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What’s the College Impact of Florida’s Tax Credit Scholarship Program?

BOULDER, CO (March 28, 2019) – A recent report from Urban Institute has been widely trumpeted as documenting college attainment benefits for students receiving a neovoucher through the Florida Tax Credit scholarship program. But a new review raises concerns and cautions that proper use of the study begins with an understanding of its limitations.

Jaekyung Lee, of the University at Buffalo, SUNY, reviewed The Effects of the Florida Tax Credit Scholarship Program on College Enrollment and Graduation: An Update. Professor Lee found that the report, while making timely and relevant contribution to the research base, provides little guidance for policy and practice.

The report finds neovoucher students were 6-10 percentage points more likely to enroll in some type of college and were one to two percentage points more likely to earn a bachelor’s degree. The study uses expanded data tracking and appropriate research methods that attempt to match neovoucher students to non-neovoucher students with similar baseline characteristics. However, Professor Lee raises three critical questions about methods, findings and conclusions.

First is the problem of selection bias. The study’s attempt to match students resulted in the comparison group having two to three times more students receiving reduced-price lunch. This is on top of the problem of possible unmeasured differences, which the report’s authors briefly acknowledge. Professor Lee notes that choosers tend to be more advantaged in unmeasured aspects than nonchoosers, which tends to result in an upward bias (positive effects on achievement).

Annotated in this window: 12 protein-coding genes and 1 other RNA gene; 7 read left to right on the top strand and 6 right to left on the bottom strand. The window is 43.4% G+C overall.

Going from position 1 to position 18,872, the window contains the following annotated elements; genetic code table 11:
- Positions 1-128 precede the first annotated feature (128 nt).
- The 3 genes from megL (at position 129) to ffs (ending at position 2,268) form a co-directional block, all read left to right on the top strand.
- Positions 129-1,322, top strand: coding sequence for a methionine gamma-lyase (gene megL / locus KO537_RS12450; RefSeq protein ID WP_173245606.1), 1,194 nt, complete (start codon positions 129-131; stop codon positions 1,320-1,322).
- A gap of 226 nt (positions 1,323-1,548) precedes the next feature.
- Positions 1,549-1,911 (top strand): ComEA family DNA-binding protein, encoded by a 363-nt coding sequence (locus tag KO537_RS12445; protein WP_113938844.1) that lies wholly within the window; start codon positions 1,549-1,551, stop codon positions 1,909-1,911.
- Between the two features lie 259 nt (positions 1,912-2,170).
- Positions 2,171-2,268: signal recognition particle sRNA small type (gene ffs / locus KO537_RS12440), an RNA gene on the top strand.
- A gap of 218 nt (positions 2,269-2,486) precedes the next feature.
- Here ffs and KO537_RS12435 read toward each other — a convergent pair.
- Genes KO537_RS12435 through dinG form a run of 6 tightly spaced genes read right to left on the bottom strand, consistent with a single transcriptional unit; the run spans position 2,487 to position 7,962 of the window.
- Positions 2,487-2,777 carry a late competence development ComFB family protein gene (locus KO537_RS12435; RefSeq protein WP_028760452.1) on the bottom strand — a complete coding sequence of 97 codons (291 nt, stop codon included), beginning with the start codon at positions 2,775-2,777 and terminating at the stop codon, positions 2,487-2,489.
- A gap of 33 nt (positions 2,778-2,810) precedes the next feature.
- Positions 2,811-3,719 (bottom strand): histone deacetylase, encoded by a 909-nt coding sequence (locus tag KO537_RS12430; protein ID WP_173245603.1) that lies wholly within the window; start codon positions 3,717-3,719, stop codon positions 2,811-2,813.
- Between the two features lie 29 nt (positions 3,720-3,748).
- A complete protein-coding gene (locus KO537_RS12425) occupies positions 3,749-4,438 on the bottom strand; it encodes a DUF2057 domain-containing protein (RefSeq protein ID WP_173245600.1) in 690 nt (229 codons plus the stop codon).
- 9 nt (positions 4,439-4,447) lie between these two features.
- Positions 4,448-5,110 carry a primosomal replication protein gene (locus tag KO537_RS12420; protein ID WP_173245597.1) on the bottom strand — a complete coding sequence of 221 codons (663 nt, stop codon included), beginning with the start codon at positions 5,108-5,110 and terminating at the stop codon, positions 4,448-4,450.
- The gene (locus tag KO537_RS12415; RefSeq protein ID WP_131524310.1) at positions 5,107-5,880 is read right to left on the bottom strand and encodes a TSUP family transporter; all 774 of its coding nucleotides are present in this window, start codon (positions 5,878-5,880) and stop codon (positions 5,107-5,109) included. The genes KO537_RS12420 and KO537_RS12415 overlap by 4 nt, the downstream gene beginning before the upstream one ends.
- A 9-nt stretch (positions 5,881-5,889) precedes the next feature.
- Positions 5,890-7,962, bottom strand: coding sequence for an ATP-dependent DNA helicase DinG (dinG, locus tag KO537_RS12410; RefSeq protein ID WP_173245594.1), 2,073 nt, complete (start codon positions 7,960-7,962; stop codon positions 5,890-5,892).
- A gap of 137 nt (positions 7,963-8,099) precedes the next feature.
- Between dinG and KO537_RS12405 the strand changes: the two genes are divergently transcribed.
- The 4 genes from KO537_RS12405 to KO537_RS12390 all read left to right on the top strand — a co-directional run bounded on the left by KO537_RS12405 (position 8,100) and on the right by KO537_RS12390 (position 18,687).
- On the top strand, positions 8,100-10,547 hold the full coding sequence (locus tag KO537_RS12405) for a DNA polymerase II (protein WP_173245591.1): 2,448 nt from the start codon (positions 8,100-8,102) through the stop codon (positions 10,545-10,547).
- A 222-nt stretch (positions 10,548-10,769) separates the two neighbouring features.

Second, the study skips over the question of whether neovoucher students have any measured achievement benefits, at a time when research has raised serious questions about whether students do less well academically when they receive vouchers. Without real achievement benefits, the estimated impact of Florida neovouchers on college enrollment may reflect college matching effects rather than true program effects on students’ college readiness.

Third, the neovoucher program’s reporting of much greater apparent effects on college enrollment than on graduation suggests that the conditional neovoucher effect on college completion (i.e., conditional on college entry) could be null or even negative. Even while many more neovoucher students are heading to college, their likelihood of doing well once they get there is much lower.

These concerns call into question the use and misuse of this study by voucher advocates. The study was used by Florida Governor DeSantis in his State of the State address to advocate for vouchers, and it was dutifully covered by The 74 and The National Review, and even as part of voucher debates in Kentucky (The Courier-Journal) and Nebraska (The Omaha World-Herald). Proper use of the study begins with an understanding of its limitations and sees the need for confirmatory research and future exploration of potential mechanisms driving any increased college attainment.

Find the review, by Jaekyung Lee, at:

Find The Effects of the Florida Tax Credit Scholarship Program on College Enrollment and Graduation: An Update, written by Matthew Chingos, Tomas Monarrez, and Daniel Kuehn, and published by Urban Institute, at:

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